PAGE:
What Does “Shabbat Shalom” Mean?

Image: A family celebrating Shabbat. (GoldenPixelsLLC/Shutterstock)

Someone recently found this site by searching the string: “Meaning of ‘Shabbat Shalom.'”

“Shabbat shalom” is a Hebrew greeting for the Jewish Sabbath. Its literal meaning is “Sabbath of Peace.” 

Shabbat [the Sabbath] officially begins at sundown Friday and continues to sundown Saturday. You will usually hear the greeting or read it online from Friday morning onwards through sundown Saturday.

Informally, the phrase means, “I wish you a nice Sabbath.” For more about the deeper meanings of “shalom,” see What is Shalom? on this blog.

“Shabbat Shalom” is pronounced shah-BAHT shah-LOAM.

You may also hear “Gut Shabbes,” which is the same wish in Yiddish. It is pronounced GOOT SHAH-bes.

The proper reply is to repeat the phrase in Hebrew or Yiddish. If you are not comfortable with that, a good second choice is “Thanks, you too!”

 

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Holy Earworm, Batman!

Image: Actors Adam West and Burt Ward as Batman and Robin (Photo from the Independent, 8/24/16)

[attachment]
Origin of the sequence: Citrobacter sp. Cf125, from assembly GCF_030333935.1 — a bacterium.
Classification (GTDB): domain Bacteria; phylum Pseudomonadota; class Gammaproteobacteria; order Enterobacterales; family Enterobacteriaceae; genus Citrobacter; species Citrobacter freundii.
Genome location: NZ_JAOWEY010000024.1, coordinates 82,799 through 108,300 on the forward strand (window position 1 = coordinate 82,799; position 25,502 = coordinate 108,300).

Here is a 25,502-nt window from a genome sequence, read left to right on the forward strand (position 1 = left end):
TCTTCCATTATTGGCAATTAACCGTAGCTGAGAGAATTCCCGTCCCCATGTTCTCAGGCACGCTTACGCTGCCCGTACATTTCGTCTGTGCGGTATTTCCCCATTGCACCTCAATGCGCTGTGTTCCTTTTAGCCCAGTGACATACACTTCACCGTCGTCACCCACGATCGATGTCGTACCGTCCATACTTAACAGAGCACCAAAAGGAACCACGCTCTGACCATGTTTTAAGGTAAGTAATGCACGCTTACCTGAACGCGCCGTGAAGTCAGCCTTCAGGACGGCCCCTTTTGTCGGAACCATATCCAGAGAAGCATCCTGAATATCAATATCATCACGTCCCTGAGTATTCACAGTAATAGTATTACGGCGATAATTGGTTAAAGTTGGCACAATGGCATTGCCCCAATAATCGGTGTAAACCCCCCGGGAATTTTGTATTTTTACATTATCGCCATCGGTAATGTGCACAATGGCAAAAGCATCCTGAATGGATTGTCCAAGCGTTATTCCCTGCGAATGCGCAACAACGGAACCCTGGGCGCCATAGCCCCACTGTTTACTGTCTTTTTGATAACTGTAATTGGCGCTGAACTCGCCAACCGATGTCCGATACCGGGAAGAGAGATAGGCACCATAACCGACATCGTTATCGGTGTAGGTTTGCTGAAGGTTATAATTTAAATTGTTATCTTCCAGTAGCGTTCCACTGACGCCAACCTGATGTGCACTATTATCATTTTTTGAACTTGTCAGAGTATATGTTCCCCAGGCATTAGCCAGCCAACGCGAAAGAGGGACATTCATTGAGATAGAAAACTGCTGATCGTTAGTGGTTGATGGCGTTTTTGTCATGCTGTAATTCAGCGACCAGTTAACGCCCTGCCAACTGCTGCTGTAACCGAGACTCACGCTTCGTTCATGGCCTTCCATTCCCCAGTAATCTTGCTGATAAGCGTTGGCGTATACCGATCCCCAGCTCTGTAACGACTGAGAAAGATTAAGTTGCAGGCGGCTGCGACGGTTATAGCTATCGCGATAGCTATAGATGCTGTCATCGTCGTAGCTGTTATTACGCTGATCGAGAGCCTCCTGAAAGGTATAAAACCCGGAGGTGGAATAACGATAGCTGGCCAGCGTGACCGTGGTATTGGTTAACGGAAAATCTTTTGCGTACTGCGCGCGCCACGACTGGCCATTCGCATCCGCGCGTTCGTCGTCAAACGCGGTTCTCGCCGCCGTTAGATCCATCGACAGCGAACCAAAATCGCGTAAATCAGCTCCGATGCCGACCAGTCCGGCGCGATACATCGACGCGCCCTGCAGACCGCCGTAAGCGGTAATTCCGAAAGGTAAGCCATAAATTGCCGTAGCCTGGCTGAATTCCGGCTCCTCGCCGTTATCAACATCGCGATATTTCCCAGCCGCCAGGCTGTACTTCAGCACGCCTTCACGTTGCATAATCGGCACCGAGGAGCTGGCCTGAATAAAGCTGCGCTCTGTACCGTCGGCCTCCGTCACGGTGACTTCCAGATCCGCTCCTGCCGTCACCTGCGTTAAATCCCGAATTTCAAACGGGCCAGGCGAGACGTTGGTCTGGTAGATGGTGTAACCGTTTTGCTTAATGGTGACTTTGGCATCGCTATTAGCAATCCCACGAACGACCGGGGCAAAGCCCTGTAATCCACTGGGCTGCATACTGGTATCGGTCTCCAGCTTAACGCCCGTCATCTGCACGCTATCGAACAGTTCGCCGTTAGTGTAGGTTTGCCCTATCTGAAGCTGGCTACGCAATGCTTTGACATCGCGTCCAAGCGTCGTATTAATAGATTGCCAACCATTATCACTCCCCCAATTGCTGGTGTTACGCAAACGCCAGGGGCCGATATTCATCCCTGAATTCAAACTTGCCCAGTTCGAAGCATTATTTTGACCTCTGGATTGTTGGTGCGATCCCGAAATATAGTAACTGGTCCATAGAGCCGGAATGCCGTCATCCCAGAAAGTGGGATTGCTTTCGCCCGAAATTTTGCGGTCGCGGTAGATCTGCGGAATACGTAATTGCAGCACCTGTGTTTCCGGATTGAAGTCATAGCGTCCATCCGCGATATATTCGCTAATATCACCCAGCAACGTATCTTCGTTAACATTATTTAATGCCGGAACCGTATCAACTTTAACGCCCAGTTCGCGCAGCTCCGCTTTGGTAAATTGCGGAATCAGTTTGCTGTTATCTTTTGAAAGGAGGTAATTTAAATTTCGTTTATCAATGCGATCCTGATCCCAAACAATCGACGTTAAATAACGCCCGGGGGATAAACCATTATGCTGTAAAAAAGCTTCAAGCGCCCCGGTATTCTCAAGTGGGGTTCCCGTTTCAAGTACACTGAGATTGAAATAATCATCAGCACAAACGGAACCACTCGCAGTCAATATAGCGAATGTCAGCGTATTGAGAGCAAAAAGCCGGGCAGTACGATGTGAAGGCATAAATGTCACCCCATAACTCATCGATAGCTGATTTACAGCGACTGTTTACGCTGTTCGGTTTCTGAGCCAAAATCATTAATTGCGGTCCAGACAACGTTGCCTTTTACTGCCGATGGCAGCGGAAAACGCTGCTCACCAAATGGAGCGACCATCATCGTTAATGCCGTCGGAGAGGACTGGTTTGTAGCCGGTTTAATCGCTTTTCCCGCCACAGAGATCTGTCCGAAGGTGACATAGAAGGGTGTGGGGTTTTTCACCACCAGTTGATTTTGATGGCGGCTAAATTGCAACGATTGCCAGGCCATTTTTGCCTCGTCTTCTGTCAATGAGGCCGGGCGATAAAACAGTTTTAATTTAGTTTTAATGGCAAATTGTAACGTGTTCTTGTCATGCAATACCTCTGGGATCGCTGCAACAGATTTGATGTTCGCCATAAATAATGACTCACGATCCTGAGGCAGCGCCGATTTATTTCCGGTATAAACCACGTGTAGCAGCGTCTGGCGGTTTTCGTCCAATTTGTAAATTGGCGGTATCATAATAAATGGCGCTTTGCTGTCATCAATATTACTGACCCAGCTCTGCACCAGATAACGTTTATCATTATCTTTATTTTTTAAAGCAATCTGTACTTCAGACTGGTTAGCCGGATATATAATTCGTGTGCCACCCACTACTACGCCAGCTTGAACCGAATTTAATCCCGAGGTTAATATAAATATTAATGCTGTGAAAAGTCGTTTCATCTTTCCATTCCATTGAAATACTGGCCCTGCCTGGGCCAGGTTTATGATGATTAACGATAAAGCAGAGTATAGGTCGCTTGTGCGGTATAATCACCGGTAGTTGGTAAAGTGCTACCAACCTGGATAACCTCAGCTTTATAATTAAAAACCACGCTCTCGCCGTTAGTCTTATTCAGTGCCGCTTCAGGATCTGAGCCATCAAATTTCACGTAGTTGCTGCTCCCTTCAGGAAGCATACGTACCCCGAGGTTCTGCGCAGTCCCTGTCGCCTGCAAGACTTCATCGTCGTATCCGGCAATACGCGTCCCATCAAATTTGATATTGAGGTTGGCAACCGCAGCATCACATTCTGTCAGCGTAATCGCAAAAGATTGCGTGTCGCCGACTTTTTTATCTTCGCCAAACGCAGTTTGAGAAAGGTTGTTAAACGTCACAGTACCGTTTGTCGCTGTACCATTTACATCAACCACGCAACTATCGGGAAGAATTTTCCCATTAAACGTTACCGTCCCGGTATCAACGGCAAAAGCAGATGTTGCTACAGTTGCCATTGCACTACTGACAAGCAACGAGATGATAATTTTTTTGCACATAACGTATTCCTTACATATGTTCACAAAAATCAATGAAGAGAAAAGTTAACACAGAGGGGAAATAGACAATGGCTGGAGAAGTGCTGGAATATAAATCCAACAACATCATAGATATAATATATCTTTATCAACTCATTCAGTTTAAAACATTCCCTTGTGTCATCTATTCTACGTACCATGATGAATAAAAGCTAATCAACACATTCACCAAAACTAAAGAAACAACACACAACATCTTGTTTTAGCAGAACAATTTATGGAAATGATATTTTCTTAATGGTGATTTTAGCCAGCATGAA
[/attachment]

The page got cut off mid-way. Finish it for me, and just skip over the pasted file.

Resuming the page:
An earworm is a tune that gets stuck in your head.

Recently a student asked me why, every time she goes to services, she comes home with one of the tunes playing over and over in her head.

According to psychologists, over 90% of people experience earworms. There’s something in the wiring of our brain that “catches” certain songs and plays them on repeat. A new study in the Journal of Psychology of Aesthetics, Creativity and the Arts offers insights on why this happens. According to music psychologist Kelly Jakubowski, her team identified three main reasons why they occur: pace, the shape of the melody and a few unique intervals that make a song stand out.

  • Pace: Earworm tunes tend to be upbeat, and to encourage movement.
  • Musical shape: The tunes tend to be simple and somewhat repetitive.
  • Unique intervals: While the tunes are simple, they have something that makes the tune unusual, often an interval (distance between notes) that is unexpected and catchy.

It’s a very effortless form of memory, so we’re not even trying, and this music comes into our head and repeats. And it’s very often very veridical, meaning it’s a very good representation of the original tune that we’re remembering.

So my big hope is that that can tell us something about the automaticity of musical memory and its power as a tool for learning. So imagine if we could recall facts that we wanted as easily as we can bring new ones to mind without even trying. – Kelly Jakbowski interview reported on CNN, 5/8/17